Eat Well to Be Well: Is it time to redesign the Nutrition Facts Label?

The proposed Nutrition Facts label, right, will emphasize the number of calories and servings per container; update %DV and serving sizes; list added sugars; and require listing of potassium and vitamin D. Graphic by FDA.

If you’ve ever been in the habit of reading the Nutrition Facts label listed on most food packages, you may notice some changes to it in the near future. Required by the federal government since 1993, the Nutrition Facts label has been targeted by the U.S. Food and Drug Administration (FDA) for a proposed update. This update would reflect the latest scientific information, emphasizing the link between our diet and its impact on major public health issues such as obesity, heart disease, and diabetes. The proposed changes would also be based on new dietary recommendations by the 2010 Dietary Guidelines for Americans, nutrient intake recommendations from the Institute of Medicine and intake data from the National Health and Nutrition Examination Survey (NHANES).

The Nutrition Facts label purpose has always been to provide important nutrition information on food packages. But much has changed in how Americans eat over the years. We eat larger portions sizes than we used to resulting in more calories, which has contributed to the obesity epidemic. However, this is not always reflected on our food labels. For example, most serving sizes listed on the Nutrition Facts label for packages of ice cream say “one-half cup” but yet how many of us eat only one-half cup of ice cream at a sitting. The proposed changes on the Nutrition Facts label would also give it a more up-to-date design and content.

What changes are proposed?

  • More emphasis on calories and serving sizes. The calories would be listed in larger and bolder type, making them more noticeable and to bring awareness in their role in helping to maintain a healthy weight. The serving sizes would be more realistic to reflect amounts based on what people actually eat, not on what they “should” be eating.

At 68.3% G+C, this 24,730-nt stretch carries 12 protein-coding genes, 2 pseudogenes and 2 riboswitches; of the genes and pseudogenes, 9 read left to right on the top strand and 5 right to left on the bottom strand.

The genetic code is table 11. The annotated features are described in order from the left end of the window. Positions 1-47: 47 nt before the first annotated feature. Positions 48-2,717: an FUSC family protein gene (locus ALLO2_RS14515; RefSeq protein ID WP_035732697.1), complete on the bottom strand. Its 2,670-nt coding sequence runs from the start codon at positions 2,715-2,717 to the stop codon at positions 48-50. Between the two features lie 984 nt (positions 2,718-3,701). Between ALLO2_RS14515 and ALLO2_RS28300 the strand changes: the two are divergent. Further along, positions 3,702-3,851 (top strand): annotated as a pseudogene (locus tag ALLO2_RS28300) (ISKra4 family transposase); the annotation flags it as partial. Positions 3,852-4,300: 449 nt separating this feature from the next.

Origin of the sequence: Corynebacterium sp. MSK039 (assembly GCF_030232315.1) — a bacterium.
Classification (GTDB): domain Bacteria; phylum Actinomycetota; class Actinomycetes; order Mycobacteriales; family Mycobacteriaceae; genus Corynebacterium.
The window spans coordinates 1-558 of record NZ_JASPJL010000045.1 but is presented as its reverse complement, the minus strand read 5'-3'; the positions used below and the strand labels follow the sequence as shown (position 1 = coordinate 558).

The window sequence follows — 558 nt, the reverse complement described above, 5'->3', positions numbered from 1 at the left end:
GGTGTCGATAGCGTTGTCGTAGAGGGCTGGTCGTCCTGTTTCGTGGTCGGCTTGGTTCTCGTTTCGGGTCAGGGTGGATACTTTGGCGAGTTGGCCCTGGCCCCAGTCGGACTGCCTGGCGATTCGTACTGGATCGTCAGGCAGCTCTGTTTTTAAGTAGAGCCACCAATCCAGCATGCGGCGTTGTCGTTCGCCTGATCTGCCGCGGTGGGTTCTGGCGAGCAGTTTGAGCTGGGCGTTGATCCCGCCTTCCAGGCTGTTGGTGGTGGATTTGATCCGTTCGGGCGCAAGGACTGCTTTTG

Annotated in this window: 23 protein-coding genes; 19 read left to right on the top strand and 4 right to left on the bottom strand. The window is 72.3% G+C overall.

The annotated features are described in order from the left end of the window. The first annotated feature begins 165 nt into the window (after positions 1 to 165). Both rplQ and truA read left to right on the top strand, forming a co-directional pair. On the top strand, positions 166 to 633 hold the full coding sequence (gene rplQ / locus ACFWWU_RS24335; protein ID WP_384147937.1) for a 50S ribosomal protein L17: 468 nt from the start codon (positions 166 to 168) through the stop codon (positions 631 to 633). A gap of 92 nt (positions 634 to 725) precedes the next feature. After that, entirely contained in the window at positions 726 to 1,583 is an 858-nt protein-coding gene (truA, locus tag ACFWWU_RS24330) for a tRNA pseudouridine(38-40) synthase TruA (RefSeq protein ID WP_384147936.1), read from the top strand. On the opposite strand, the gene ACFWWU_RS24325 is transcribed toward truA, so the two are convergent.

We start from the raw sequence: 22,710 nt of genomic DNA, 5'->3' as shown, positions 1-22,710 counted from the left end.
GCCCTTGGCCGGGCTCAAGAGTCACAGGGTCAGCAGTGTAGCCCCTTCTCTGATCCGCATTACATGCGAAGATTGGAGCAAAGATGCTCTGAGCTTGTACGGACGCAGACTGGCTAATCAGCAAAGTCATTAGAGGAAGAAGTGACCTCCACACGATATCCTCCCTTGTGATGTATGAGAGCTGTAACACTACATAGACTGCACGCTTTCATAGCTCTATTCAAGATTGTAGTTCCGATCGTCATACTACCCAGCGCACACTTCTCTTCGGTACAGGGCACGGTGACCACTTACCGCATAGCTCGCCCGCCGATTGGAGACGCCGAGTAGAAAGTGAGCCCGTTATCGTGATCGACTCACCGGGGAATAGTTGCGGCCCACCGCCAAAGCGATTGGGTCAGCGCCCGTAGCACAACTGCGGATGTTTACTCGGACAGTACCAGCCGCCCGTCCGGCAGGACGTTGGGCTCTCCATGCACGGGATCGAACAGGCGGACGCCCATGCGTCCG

• The words “Added Sugars” would be included on the label. Americans have a “sweet tooth” with about 16 percent of our daily calories coming from sugar. This change will give consumers information on how much added sugar is in their food.
  • *The words “calories from fat” will no longer be on the label as research has shown that the type of fat is more important than the amount. Total fat, saturated fat and trans fat will still be required to be on the label.
  • Vitamin D and the mineral potassium will be required to be listed on the label. Some people are not getting enough of these nutrients, placing them at a higher risk for chronic diseases. Vitamin D is critical for healthy bones and potassium helps lower blood pressure.
  • Currently, vitamin A and C are listed on the Nutrition Facts label but they would no longer be required, even though food manufacturers could place them on voluntarily.
  • Various nutrients would have their Daily Values updated by the FDA. Daily Values are used to calculate the Percent Daily Value (% DV) on the label, helping consumers understand the nutrition information in the context of the total diet. Currently, the % DV is listed on the right side of food labels but would be shifted to the left side to help consumers quickly see the nutrition information with the intent to make better choices.

How will changing the Nutrition Facts label help consumers?

The goal of the FDA’s proposed changes is to make you, as a consumer, more aware of what you are eating and to guide you in making healthier food choices to reduce the incidence of chronic diseases. No one is telling you what to eat but rather “this is the nutritional content of this food and you can decide if you want to eat this or not.” Therefore, if you have high blood pressure, look for foods with a higher amount of potassium and less sodium, or if you’re watching your weight, choose lower calorie foods.

As a consumer, you are in the driver’s seat when it comes to your food choices. If there were no Nutrition Facts labels on food, we would all be clueless as to the nutritional content of what we were eating. Think of the Nutrition Facts label as a nutrition tool and use it to your ad-vantage. The information is literally at your fingertips but it’s up to you to take note of it, helping you make the healthiest food choices possible for your family.

The Nutrition Facts label is a useful nutrition tool but eventually all good things need some revision to make them even better. If you would like to be part of making your opinion known about the proposed changes to the Nutrition Facts label, the proposal is open to public comment for 90 days. To read more about the proposed changes and to comment, visit the FDA’s official docket at www.regulations.gov. Whatever changes are made, the FDA will allow the food industry two years to put the changes into effect.

This FDA consumer update also provides more information about the proposed label revisions.


Cheryl_Mussatto_pictureCheryl Mussatto MS, RD, LD, is a registered dietitian who works as an adjunct professor at Allen Community College, where she teaches a course called Basic Nutrition. She is also a certified health and wellness coach. She writes Eat Well to Be Well, a column about health and nutrition, and may be contacted at [email protected].

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